32. 32. 32 Strategies for Limiting Resistance Appropriate antibiotic use1,2 – Acute (not chronic) use – Short-term, high-dose surgical prophylaxis Appropriate dosing/schedule1 – Avoid antibiotic tapering Newer-generation antibiotics3,4 – Less likely to select out resistant strains 1. Aguilar L, et al. J Antimicrob Chemother. 2002;50(suppl C):93-100. 2. Keegan JM, et al. S D J Med. 2002;55:401-404. 3. Schedletzky H, et al. J Antimicrob Chemother. 1999;43(suppl B):31-37. 4. Balfour JAB, Lamb HM. Drugs. 2000;59:115-139. Red Eye with Discharge Tips and Tricks: Coaching Patients and Parents Eye drop insertion – Infants and young children: • Have the child lie down with the eyes closed • Place an eye drop in the inner corner of the eye • When the eye opens, the drop will run in – Adults and older children: • Pull the lower eyelid down with one or two fingers to create a little pouch • Insert the drops in the pouch • Close the eye for 30 to 60 seconds to let the drops move around Red Eye with Discharge
  33. 33. 33 Follow-up and Referral of Bacterial Conjunctivis When to follow up: – Re-check in 7 days, or sooner if there is increased discharge, pain or decreased vision – If condition has not improved, take swabs for bacterial culture and sensitivity and wait for results before starting further treatment When to refer: – Pain and/or photophobia – Blurred vision – Any opacity or white area detected in the cornea – Pupils of different sizes (conjunctivitis does not affect the pupil) – Marked eye redness – Ciliary injection Red Eye with Discharge For Discussion How long do you recommend that patients stay home from school or work when they have been diagnosed with infectious conjunctivitis?
  34. 34. 34 Infectious Conjunctivitis Returning to School or Work Returning to School or Work Costs • Loss of wages – For patient or parent • Academic costs of missed school • Economic costs of absenteeism Benefits • Decrease the risk of widespread transmission to the community (workplace, school, daycare) No uniform guidelines Make recommendations based on the literature and clinical expertise Must balance costs and benefits Red Eye with Discharge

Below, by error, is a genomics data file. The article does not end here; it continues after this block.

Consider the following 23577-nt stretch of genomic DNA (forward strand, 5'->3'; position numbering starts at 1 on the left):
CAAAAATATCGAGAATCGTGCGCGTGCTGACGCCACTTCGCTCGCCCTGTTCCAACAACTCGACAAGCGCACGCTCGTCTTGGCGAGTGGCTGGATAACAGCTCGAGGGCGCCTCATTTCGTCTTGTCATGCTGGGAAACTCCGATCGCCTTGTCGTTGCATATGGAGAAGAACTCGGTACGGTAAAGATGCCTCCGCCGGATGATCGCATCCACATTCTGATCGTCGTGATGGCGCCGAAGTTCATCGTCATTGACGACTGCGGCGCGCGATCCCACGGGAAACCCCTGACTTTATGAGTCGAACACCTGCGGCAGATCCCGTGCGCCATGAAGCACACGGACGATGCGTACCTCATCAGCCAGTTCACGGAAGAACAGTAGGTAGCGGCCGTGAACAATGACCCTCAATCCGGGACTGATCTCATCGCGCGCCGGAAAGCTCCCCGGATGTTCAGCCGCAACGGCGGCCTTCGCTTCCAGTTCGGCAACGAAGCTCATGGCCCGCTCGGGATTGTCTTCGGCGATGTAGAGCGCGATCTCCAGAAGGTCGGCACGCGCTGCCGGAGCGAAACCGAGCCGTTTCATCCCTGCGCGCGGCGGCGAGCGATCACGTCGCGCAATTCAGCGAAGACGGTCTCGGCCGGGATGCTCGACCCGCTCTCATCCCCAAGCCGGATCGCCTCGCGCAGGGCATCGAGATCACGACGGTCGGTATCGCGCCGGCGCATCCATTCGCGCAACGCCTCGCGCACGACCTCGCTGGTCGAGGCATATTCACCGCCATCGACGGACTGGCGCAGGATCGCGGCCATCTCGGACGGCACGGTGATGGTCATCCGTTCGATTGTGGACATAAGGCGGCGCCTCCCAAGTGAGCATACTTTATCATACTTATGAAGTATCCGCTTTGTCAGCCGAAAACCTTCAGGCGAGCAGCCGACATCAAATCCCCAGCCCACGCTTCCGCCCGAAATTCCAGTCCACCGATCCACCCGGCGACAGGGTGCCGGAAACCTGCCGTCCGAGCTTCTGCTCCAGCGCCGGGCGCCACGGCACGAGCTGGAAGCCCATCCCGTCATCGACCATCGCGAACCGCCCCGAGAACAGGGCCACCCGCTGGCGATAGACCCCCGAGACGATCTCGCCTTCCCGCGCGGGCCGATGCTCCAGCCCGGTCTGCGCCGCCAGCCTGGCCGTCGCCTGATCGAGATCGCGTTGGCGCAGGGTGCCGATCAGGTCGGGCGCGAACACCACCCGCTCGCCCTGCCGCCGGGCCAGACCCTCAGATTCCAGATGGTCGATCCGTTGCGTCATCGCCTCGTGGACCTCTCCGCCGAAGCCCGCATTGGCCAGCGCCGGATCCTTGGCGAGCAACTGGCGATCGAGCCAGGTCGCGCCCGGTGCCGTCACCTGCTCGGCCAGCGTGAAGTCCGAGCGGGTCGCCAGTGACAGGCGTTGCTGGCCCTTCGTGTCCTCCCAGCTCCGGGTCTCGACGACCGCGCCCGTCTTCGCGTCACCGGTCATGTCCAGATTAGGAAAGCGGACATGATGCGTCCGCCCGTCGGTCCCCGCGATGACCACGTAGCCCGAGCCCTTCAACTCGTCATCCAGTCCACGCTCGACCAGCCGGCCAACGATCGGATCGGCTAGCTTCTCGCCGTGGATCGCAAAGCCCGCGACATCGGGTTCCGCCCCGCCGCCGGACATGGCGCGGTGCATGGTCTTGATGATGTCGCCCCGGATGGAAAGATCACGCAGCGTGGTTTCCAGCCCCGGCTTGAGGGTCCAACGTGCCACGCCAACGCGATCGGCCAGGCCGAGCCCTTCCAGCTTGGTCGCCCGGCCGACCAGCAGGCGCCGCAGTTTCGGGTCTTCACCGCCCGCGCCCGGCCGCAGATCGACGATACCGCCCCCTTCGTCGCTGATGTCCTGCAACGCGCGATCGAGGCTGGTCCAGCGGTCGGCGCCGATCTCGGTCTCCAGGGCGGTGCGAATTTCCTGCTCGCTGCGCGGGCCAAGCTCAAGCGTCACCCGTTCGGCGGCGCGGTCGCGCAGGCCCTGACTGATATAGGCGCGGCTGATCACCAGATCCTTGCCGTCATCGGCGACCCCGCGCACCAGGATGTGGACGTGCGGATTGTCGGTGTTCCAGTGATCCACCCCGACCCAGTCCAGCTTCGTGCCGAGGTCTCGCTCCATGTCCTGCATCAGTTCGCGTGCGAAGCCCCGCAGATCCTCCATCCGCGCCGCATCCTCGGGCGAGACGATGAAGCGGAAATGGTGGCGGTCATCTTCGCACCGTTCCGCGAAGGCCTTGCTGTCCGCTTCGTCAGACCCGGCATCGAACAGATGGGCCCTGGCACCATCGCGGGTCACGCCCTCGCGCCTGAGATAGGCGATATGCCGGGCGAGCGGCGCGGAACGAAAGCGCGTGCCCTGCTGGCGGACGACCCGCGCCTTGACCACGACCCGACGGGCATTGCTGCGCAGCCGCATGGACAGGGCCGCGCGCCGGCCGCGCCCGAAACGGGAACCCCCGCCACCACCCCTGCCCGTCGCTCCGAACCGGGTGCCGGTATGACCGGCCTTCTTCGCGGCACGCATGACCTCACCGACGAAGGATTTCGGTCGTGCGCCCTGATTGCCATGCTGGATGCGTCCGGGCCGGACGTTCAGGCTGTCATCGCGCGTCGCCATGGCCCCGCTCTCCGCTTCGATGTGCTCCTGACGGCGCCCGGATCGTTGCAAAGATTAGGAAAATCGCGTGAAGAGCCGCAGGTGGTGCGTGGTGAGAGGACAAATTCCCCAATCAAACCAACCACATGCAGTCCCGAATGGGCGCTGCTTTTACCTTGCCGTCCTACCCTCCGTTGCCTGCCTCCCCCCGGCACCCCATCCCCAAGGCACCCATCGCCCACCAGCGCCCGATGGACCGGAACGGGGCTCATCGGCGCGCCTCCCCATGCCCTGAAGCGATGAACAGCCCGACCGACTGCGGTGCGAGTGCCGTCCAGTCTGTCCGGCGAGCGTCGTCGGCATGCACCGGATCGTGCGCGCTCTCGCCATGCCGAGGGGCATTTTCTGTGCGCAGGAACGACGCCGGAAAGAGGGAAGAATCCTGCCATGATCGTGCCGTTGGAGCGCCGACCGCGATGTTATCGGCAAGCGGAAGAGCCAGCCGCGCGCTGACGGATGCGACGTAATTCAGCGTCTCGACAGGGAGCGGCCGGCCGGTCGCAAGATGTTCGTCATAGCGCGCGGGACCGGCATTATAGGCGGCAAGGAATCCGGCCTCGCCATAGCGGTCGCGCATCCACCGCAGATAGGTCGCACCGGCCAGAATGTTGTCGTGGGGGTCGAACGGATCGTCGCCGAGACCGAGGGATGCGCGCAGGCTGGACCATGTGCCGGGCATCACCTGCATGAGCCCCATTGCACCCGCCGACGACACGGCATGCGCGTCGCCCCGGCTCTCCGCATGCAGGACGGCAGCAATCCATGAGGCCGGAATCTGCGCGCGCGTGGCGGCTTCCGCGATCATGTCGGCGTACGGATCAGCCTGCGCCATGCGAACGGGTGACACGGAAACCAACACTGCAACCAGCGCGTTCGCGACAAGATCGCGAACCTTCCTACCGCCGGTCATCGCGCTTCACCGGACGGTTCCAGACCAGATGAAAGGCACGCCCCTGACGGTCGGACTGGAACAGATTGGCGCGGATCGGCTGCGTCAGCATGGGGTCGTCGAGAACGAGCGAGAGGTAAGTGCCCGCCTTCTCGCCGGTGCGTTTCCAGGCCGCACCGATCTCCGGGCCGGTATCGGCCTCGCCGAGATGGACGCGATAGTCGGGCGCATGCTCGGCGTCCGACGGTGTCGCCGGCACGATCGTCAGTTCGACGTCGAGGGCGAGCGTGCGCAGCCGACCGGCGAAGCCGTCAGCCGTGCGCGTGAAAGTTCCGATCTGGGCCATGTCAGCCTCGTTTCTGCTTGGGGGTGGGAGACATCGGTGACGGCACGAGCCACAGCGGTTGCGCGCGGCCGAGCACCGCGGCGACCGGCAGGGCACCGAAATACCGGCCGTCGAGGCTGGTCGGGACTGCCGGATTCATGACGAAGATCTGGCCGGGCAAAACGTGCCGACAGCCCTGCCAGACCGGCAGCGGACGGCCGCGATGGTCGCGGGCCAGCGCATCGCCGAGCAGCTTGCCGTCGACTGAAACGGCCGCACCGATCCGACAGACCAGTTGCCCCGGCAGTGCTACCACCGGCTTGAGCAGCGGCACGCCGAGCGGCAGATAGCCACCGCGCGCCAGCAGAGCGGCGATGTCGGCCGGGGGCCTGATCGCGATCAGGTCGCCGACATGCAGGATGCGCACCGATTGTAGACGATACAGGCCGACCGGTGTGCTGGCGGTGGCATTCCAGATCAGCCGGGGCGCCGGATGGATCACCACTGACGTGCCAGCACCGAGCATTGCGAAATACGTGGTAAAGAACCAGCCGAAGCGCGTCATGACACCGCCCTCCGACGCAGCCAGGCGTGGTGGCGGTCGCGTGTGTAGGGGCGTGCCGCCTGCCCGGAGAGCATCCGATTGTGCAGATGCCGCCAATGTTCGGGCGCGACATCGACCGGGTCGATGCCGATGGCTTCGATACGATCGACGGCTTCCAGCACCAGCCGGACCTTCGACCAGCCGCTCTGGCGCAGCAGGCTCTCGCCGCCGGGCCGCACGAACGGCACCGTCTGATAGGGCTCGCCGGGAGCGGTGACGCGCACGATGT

35. 35. 35 Returning to School or Work Bacterial conjunctivitis – Avoid direct contact while contagious – Avoid work or school • Can return once symptoms resolve – Usually 1-2 days if given an appropriate antibiotic Viral conjunctivitis – Stay home at least 1 week, possibly 2 – Cool compresses – Hand washing – Artificial tears to help promote comfort – Physician to disinfect exam room with diluted bleach Red Eye with Discharge Red Eye without Discharge
  36. 36. 36 Reviewed and approved by Dr. A. Slomovic, Dr. R. Braga-Mele, Dr. J. Gohill, et al. Pain and/or photophobia and/or blurred vision? NO Discharge? NO Fever/rash? YES Kawasaki disease (children) Stevens-Johnson syndrome Red Eye without Discharge Reviewed and approved by Dr. A. Slomovic, Dr. R. Braga-Mele, Dr. J. Gohill, et al. Pain and/or photophobia and/or blurred vision? NO Discharge? NO Fever/rash? NO Itching? YES (± watery discharge) Allergic conjunctivitis Blepharitis Dry eye Red Eye without Discharge
  37. 37. 37 Blepharitis Overview History: – Dandruff, acne rosacea Signs and symptoms: – Ocular burning – Red, irritated, itchy eyelids – Inflammation of the eyelids – Lid thickening – Lid notches – Loss of lashes – Excessive tearing – Dandruff-like scales on eyelashes Red Eye without Discharge For Discussion What are the signs and symptoms of dry eye?
  38. 38. 38 Dry Eye Overview Dry eye is not just a disease, but a complex, multi-factorial disorder Signs and symptoms: – Subjective – Ocular burning, stinging – Foreign body sensation – Superficial punctate keratitis – Mild conjunctival injection – Photophobia – Excessive tearing – Blurred vision – Decreased tear meniscus – Decreased Schirmer’s – Decreased tear break-up time – (+) rose bengal staining – (+) lissamine green Red Eye without Discharge Reviewed and approved by Dr. A. Slomovic, Dr. R. Braga-Mele, Dr. J. Gohill, et al. Pain and/or photophobia and/or blurred vision? NO Discharge? NO Fever/rash? NO Itching? NO (± watery discharge) Consider: Dry eye, topical drug toxicity Red Eye without Discharge
  39. 39. 39 Summary The accurate diagnosis of red eye allows for prompt and effective treatment – Purulent discharge = bacterial conjunctivitis – Watery discharge = viral or allergic conjunctivitis – Itching ± watery discharge = allergic conjunctivis, blepharitis or dry eye Ideal treatments must balance efficacy with safety, and where applicable, a low incidence of resistance Recommendations for when to return to school/work should be based on the literature and your clinical expertise Refer patients immediately who present with moderate to severe eye pain, marked eye redness, ciliary injection, and/or loss of visual acuity